Some abbreviations in use:
– Karte des westlichen Rußlands (1:100,000), map type dated approx.
1890 - 1921, used until WW2, mainly for the territories of Lithuania,
Latvia and Estonia
ÜvM – Übersichtskarte von Mitteleuropa (1:300,000), approx. 1942 some maps of this type were re-named "Osteuropa" (OstE)
KDR – Karte des Deutschen Reiches (Map of the German Reich), 1:100,000
OstE – Ost Europa (1:300,000)
KvM – Karte von Mitteleuropa (1:500,000)
WK – Weltkarte (1: 1,000,000)
WIG – Wojskowy Instytut Geograficzny, mapa taktyczna (tactical map, 1:100,000)
KPL – Königlich Preußischen Landesaufnahme ( - 1918)
RfL – Reichsamt für Landesaufnahme (1920 - 1945)
Ausg. - (Ausgabe) edition
last update: 11 June 2013
1:25 000 Topographische Karte (Mestischblatt)
you will find some of the more interesting index sheets for this map
type (eastern sheet) dated 1940 and 1942, and two post-WW2 American
index sheets from 1950s, demonstrating, probably, the easternmost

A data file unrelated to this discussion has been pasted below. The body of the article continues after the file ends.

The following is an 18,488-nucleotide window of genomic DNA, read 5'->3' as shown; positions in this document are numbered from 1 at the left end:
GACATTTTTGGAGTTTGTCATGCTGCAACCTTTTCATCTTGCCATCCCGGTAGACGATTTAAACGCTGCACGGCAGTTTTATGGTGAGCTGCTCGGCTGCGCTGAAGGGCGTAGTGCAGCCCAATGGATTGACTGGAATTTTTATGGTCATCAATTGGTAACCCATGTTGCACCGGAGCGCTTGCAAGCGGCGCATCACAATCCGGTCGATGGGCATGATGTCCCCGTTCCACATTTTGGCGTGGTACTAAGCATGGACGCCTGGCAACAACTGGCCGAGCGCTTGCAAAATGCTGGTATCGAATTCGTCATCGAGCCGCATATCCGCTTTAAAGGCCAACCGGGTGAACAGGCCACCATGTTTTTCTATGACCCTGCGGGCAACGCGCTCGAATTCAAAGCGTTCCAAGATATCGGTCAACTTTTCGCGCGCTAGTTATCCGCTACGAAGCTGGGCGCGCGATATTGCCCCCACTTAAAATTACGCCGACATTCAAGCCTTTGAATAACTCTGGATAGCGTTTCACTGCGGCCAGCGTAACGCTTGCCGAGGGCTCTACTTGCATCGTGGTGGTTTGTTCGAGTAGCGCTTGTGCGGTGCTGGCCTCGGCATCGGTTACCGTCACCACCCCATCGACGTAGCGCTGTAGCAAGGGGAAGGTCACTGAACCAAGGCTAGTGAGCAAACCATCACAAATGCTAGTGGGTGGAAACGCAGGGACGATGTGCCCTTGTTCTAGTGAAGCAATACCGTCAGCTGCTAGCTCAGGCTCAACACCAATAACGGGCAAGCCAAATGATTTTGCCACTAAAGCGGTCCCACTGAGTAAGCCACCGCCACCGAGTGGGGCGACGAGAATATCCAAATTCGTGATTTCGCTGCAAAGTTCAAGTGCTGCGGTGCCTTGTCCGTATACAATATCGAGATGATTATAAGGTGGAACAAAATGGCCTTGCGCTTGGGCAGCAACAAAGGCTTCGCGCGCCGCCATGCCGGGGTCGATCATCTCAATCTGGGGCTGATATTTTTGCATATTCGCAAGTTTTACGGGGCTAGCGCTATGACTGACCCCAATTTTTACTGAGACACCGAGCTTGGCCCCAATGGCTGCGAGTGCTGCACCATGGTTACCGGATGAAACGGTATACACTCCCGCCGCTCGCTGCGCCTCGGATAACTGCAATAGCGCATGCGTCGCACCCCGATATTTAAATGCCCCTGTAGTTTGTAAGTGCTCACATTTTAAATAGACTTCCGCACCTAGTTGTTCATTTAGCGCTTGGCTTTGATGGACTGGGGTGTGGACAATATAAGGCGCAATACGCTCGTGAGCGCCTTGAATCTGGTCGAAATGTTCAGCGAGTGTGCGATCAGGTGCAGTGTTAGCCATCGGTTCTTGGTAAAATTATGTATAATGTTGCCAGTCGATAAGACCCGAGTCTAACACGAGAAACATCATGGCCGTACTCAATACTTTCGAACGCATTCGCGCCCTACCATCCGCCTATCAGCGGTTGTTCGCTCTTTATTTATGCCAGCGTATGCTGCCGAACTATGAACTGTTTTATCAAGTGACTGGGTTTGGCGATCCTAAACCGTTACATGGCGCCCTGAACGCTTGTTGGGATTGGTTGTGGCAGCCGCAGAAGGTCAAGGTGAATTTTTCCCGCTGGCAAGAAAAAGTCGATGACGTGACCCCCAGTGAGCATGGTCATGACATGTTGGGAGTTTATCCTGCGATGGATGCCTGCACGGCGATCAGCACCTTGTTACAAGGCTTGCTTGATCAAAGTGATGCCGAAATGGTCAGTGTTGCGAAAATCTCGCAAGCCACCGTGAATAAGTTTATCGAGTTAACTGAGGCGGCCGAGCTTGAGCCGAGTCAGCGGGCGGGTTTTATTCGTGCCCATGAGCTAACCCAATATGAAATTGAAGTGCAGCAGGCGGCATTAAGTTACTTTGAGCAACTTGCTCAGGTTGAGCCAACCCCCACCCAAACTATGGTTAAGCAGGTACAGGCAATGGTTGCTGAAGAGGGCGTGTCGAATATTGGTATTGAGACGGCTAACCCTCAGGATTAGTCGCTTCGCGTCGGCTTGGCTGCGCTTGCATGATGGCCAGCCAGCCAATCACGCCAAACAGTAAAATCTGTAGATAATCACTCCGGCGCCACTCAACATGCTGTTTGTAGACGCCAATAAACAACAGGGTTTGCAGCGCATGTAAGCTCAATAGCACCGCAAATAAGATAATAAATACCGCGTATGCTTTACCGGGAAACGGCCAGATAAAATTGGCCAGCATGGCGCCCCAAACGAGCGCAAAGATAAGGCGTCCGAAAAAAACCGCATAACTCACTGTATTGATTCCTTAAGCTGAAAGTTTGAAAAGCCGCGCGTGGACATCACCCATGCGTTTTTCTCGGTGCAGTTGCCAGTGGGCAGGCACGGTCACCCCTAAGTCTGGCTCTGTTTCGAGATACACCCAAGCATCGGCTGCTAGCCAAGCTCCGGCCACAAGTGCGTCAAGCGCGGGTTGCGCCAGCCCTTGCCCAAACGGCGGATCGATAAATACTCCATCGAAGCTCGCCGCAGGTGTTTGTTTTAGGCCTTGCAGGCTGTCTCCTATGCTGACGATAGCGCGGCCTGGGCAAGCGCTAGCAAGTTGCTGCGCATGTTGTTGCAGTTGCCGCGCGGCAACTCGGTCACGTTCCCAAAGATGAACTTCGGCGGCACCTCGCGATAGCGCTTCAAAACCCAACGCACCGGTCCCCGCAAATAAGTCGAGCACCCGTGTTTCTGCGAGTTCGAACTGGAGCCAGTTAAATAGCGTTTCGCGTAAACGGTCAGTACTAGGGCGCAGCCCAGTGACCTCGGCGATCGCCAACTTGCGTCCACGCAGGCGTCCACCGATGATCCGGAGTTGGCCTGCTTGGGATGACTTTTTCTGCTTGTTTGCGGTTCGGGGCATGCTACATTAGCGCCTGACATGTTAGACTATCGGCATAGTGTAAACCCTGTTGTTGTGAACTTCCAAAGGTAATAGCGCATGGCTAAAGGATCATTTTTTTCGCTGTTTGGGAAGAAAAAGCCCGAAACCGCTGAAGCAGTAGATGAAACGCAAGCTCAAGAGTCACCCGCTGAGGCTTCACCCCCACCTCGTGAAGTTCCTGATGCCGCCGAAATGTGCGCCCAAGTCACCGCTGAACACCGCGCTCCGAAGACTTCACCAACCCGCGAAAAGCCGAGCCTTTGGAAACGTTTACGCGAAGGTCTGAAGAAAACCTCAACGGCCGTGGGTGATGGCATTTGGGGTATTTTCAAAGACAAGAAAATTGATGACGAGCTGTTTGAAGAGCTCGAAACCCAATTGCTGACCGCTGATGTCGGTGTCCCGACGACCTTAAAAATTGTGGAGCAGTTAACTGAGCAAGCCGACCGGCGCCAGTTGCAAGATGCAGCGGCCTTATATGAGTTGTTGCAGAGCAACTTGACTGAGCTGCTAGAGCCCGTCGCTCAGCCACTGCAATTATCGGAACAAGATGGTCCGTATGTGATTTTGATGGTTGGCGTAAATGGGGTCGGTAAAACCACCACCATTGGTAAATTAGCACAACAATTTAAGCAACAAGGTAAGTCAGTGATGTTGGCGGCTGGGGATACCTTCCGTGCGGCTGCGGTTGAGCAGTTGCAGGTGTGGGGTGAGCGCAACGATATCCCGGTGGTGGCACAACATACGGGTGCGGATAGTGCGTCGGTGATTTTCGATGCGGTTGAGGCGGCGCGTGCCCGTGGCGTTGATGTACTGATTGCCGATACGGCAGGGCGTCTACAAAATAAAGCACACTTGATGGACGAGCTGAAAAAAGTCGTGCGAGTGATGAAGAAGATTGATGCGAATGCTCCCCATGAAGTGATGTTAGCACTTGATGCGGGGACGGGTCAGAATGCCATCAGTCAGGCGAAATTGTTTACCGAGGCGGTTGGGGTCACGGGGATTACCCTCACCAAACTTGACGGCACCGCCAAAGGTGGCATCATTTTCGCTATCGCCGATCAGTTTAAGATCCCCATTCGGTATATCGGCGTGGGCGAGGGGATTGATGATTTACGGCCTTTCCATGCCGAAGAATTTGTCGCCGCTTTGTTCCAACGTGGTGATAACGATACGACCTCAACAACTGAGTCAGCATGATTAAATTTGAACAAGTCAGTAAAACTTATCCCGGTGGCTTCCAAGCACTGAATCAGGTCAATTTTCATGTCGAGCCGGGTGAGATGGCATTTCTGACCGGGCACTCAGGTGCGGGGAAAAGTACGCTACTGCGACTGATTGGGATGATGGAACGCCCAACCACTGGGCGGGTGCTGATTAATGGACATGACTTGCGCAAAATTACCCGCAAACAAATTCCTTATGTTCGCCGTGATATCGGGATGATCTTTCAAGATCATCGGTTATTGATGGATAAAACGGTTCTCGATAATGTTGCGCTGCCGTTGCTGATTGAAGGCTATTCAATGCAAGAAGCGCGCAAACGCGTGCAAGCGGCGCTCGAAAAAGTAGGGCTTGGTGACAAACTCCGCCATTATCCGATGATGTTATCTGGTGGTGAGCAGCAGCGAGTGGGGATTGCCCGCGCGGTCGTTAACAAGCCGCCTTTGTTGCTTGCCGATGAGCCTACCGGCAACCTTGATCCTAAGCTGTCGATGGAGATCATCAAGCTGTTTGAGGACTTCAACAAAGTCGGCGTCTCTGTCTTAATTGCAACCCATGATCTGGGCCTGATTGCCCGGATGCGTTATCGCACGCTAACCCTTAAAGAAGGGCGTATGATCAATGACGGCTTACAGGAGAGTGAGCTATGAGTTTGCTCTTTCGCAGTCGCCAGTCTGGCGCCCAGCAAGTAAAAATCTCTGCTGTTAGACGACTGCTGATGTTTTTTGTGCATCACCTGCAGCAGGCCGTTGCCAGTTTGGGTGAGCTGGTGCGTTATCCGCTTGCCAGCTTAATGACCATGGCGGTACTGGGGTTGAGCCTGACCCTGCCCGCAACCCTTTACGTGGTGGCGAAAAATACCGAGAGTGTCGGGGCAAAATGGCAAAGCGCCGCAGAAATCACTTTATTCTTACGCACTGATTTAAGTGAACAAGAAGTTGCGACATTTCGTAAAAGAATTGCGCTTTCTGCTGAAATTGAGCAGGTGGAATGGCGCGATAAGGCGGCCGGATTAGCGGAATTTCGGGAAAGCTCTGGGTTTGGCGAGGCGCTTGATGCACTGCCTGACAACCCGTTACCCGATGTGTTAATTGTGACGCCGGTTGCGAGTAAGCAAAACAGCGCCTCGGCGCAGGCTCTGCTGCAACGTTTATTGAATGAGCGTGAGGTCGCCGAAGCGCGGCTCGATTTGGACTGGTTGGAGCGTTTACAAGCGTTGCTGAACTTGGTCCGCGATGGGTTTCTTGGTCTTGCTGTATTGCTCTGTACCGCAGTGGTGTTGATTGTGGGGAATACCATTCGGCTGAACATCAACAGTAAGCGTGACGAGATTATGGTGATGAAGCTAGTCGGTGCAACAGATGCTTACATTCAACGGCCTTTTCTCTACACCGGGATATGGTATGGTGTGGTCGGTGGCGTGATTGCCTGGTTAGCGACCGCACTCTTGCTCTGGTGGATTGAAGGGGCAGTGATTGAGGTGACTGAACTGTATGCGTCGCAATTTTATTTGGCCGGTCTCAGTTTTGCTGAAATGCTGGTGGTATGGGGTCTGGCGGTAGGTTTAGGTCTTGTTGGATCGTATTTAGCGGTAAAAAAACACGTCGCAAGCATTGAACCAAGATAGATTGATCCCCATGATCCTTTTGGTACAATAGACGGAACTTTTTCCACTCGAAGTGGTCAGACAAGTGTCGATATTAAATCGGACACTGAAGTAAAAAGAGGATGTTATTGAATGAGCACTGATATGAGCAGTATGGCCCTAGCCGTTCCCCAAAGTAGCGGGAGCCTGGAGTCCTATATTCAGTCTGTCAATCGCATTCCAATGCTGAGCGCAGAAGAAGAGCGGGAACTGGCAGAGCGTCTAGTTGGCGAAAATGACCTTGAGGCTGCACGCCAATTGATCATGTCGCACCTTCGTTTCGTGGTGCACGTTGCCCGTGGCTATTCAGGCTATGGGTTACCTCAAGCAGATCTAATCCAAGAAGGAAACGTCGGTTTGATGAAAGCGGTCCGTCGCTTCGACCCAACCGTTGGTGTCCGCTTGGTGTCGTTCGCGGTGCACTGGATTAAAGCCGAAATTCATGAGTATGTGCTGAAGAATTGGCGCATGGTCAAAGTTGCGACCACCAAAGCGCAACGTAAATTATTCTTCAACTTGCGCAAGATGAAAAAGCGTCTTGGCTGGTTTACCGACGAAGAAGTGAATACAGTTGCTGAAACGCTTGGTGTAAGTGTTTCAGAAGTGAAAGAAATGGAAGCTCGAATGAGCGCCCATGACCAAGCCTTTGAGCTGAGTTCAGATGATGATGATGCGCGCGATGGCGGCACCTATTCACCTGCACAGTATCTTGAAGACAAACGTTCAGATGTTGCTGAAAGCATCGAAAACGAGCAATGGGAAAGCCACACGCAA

coverage of this map type. All sheets of this map type, can be downloaded from Mapster
|Topografische Karten (Meßtischblätter) 1:25 000
||Reichsamt für Landesaufnahme
|Topografische Karten (Meßtischblätter) 1:25 000 Östliche Hälfte
||Reichsamt für Landesaufnahme
|INDEX TO GSGS 4414 (GERMANY 1:25,000)
||Directorate of Military Survey (GSGS)
||British index sheet for the German 1:25,000 maps, dated
1944, from the publication "NOTES ON G.S.G.S. MAPS OF GERMANY DENMARK
AND CENTRAL EUROPE" (MARCH 1944)
|OPERATIONAL INDEX OF WESTERN & CENTRAL EUROPE FOR, 1:25,000 SCALE MAPS SHEET 2 OF 6
||Army Map Service (AMS)
||Covers the mainland of German and western part of Poland, the so-called "ziemie odzyskane" (recovered territories".